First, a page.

I’m currently in the middle of the book Dance of the Dissident Daughter by Sue Monk Kidd. It chronicles Kidd’s journey of “waking up” to the host of ways patriarchal culture has shaped her identity, her relationships, her work, and her faith. It’s a thought-provoking read to be sure and has urged me to consider my ever-unfolding process of waking up to the forces that have sought to suppress my own sense of empowerment. As I consider my own journey, I’m realizing that it’s not only patriarchy, but a duo of patriarchy and white supremacy that have created a deadly combination for all of us as we seek to be whole and vibrant human beings. Depending on who we are and where we come from, we experience the effects of these intersecting systems differently, but all around, they are forces that seek to silence and separate and reduce us to a one-dimensional existence. I can only speak from my perspective as a white woman, but here are a few of the ways I’ve uncovered white patriarchy trying to shape my mind and body.
It’s taught me to be suspicious of my body, even to the point of self-hatred. It’s encouraged me to refrain from food, not for the purpose of seeking out nutrients that are more life-giving, but to restrict, to punish, to literally erase my physical existence. It has taught me that I cannot trust what my body wants, that there is nothing more disgusting than a woman who indulges. It stimulates a toxic diet culture that clothes itself in the semantic disguises of “Discipline.” “Self-control.” “Being good.” It has turned the Body Mass Index into a measure of morality. It has created a world in which women are literally praised for being “Tiny”. For being “Cute.” For being childlike.
It’s taught me to mistrust my own inner wisdom, to ignore that feeling in my gut that something isn’t right and to instead attempt to reason it away. It masks intuition with belittling words: “Overreacting.” “Emotional.” “Too sensitive.” “Hysterical.”
It harbors itself in my posture, in the way I physically move about the world. It’s in my instinct to make myself as small as possible, to keep my belongings neat and tidy and close. It’s in the way I avert my gaze, in the little ways I try to avoid drawing attention to myself. It’s in the way I am terrified of being “Bossy,” “Overbearing,” “Too Much,” or a “Know-It-All.”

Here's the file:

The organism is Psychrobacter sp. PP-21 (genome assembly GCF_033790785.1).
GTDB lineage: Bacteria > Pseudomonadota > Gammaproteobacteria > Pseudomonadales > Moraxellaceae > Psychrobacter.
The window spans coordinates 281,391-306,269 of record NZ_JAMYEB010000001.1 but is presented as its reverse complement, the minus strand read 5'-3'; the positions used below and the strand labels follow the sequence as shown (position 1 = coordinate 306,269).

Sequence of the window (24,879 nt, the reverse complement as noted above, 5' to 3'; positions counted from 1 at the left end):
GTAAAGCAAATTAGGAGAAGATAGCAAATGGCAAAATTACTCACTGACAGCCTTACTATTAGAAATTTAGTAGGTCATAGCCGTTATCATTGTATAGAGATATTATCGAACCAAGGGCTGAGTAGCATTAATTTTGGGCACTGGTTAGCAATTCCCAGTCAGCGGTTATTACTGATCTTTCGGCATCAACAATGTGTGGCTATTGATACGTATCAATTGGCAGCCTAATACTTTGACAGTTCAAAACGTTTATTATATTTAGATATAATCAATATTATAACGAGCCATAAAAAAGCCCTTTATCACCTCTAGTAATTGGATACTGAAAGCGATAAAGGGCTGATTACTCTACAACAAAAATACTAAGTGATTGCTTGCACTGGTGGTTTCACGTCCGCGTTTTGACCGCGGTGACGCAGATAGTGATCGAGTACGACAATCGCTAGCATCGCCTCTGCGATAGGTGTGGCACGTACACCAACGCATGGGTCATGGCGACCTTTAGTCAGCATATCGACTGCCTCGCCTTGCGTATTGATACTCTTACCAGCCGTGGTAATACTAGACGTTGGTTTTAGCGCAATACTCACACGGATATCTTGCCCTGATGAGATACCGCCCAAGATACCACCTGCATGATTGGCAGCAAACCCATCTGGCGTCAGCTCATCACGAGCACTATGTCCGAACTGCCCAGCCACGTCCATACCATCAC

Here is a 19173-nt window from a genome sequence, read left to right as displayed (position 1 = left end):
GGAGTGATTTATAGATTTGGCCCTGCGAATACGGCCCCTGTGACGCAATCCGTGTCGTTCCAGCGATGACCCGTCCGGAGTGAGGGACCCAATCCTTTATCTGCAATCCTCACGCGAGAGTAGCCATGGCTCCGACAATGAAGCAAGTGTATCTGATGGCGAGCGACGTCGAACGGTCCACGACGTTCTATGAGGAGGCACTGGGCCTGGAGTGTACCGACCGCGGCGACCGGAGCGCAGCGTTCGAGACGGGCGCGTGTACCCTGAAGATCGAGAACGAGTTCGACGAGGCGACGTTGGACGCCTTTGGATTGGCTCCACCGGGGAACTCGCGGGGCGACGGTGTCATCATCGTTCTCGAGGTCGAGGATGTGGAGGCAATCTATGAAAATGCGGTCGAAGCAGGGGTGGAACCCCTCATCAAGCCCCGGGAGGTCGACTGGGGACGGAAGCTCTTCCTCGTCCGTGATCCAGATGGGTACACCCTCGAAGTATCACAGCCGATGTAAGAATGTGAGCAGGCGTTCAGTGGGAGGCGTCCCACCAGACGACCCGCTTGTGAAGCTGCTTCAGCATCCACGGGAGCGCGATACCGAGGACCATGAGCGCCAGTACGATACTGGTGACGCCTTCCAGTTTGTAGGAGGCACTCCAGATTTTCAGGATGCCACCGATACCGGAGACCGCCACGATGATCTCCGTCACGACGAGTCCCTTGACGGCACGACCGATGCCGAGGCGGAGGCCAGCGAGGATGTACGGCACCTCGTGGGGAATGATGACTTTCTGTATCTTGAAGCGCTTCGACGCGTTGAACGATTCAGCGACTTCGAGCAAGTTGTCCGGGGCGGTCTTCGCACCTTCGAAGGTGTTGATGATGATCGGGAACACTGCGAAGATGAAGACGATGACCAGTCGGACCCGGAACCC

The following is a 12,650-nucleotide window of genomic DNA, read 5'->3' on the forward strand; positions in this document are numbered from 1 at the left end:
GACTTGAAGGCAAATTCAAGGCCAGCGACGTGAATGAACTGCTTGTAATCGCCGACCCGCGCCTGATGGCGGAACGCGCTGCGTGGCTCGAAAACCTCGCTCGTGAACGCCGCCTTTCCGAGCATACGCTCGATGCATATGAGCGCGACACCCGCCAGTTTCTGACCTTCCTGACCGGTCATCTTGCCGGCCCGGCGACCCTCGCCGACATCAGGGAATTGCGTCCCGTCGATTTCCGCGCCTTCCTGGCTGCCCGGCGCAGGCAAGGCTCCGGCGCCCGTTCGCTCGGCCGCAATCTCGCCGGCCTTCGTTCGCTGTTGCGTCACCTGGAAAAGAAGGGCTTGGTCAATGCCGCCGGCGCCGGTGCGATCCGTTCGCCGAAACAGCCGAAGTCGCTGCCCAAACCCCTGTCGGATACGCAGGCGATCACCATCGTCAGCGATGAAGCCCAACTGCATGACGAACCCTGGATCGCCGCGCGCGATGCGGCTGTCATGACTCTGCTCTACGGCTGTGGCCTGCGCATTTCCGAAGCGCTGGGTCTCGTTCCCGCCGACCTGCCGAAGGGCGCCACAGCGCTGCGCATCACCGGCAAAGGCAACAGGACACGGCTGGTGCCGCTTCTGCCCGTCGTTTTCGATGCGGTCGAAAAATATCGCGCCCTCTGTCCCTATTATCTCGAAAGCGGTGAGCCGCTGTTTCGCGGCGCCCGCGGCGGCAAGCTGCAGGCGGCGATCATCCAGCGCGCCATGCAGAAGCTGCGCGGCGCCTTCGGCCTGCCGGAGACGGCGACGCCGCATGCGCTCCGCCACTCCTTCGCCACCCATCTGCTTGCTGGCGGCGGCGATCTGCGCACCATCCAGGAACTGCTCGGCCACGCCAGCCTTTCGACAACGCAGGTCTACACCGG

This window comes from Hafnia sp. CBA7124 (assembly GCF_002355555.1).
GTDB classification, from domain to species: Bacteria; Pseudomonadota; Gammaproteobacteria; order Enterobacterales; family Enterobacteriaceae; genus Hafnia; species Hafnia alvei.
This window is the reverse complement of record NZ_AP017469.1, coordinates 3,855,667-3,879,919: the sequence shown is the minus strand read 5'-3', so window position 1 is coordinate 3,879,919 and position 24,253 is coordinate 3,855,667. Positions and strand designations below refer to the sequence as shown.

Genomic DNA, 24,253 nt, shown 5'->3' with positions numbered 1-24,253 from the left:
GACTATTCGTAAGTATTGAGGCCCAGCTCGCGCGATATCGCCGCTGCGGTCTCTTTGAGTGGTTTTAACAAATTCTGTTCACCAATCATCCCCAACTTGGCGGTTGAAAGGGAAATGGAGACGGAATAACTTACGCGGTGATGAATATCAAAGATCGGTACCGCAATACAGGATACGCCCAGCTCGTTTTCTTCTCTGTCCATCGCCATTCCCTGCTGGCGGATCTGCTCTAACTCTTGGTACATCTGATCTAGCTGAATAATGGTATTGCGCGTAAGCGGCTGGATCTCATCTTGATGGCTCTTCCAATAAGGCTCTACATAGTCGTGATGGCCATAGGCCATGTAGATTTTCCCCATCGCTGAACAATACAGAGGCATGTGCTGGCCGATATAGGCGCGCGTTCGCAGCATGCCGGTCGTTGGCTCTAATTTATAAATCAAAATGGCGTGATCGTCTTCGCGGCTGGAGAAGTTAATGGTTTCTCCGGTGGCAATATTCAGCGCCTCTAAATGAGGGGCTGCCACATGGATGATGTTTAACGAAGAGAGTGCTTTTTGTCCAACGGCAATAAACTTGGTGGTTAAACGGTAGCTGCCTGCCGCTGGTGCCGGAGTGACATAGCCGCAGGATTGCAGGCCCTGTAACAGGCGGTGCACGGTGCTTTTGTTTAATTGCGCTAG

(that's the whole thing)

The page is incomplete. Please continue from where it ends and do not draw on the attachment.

It’s taught me to fear sex and intimacy, to equate sexual “Purity” with “Goodness” and “Holiness.” It’s fostered a culture of Shame and Fear and Silence and Submission. It’s in the way I experience Freedom and Pleasure bowing to Restraint and Denial. It’s behind the societal disgust with the miracle that is the female body, the taboo around women’s blood, and the discomfort about the astonishing potential of the creation of new life inside the womb—all the while paradoxically wrapping up women’s identities almost solely with that of motherhood.
It’s a script that was given to me by Disney princesses whose bodies are so disproportional their waists likely wouldn’t even be able to house their internal organs and whose lives are void of meaning and purpose until the prince comes to save the day. Its tone is set by the music that becomes a never-ending soundtrack objectifying women’s bodies, robbing women of their names, of their strength, of their agency. It’s a culture of petty competition in which women are turned against each other, competing for men, for employment, for limited power outside of traditional “women’s spaces.”
It’s a whole web of meaning-making embraced too often by my own beloved Christian tradition: of masculine names and conceptions of power and European male experiences. It’s in church hierarchy and the voices celebrated in academic theology and the deciders of church orthodoxy. It’s in the teachings that women’s submission and obedience and personal sacrifice are to be revered above all else.
It’s destructive. It’s repulsive. It’s evil.
But, despite all of this, I’m clinging to hope: for me, for my sisters, for the Church, for society. Because it turns out Scripture is also bursting with a life-giving, mother-hen God, with Sophia-Christ-Wisdom, with a diversifying, multi-faceted, mysterious, space-creating Spirit. It’s filled with wombs creating life against all odds, with Mary’s Magnificat and Hannah’s song and Miriam’s and Deborah’s and Lydia’s leadership. It’s overflowing with the intelligence of Esther, the love of Ruth and Naomi, the reverence of Mary Magdalene, the audacious faith of countless women whose names we aren’t given but whose stories live on in our collective memory.
And this God who holds all of the feminine experience and the stories of these powerful and passionate women will not be silenced, constrained, shamed, or dieted into non-existence.
And neither will I.